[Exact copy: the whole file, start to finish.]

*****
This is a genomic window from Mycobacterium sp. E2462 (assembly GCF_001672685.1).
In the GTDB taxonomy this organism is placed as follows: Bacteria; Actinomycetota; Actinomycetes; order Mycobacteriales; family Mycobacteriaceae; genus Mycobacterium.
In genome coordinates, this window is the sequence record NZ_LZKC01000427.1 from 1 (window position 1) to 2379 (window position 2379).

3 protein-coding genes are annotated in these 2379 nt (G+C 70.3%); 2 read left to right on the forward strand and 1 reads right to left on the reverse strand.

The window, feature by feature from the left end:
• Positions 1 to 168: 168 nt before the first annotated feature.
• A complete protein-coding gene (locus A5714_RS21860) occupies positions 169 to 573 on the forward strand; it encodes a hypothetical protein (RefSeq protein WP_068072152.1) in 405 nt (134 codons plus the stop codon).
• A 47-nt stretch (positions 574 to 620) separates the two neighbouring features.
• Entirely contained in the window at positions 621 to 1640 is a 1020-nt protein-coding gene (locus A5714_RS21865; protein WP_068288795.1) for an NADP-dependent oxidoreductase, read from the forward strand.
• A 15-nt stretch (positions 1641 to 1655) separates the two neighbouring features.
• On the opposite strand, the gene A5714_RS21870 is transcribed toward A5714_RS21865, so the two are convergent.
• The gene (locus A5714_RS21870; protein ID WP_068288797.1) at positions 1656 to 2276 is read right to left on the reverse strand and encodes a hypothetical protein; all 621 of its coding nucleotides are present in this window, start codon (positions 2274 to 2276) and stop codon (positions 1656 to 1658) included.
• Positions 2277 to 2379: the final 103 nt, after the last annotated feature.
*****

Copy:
This is a genomic window from Mycobacterium sp. E2462 (assembly GCF_001672685.1).
In the GTDB taxonomy this organism is placed as follows: Bacteria; Actinomycetota; Actinomycetes; order Mycobacteriales; family Mycobacteriaceae; genus Mycobacterium.
In genome coordinates, this window is the sequence record NZ_LZKC01000427.1 from 1 (window position 1) to 2379 (window position 2379).

3 protein-coding genes are annotated in these 2379 nt (G+C 70.3%); 2 read left to right on the forward strand and 1 reads right to left on the reverse strand.

The window, feature by feature from the left end:
• Positions 1 to 168: 168 nt before the first annotated feature.
• A complete protein-coding gene (locus A5714_RS21860) occupies positions 169 to 573 on the forward strand; it encodes a hypothetical protein (RefSeq protein WP_068072152.1) in 405 nt (134 codons plus the stop codon).
• A 47-nt stretch (positions 574 to 620) separates the two neighbouring features.
• Entirely contained in the window at positions 621 to 1640 is a 1020-nt protein-coding gene (locus A5714_RS21865; protein WP_068288795.1) for an NADP-dependent oxidoreductase, read from the forward strand.
• A 15-nt stretch (positions 1641 to 1655) separates the two neighbouring features.
• On the opposite strand, the gene A5714_RS21870 is transcribed toward A5714_RS21865, so the two are convergent.
• The gene (locus A5714_RS21870; protein ID WP_068288797.1) at positions 1656 to 2276 is read right to left on the reverse strand and encodes a hypothetical protein; all 621 of its coding nucleotides are present in this window, start codon (positions 2274 to 2276) and stop codon (positions 1656 to 1658) included.
• Positions 2277 to 2379: the final 103 nt, after the last annotated feature.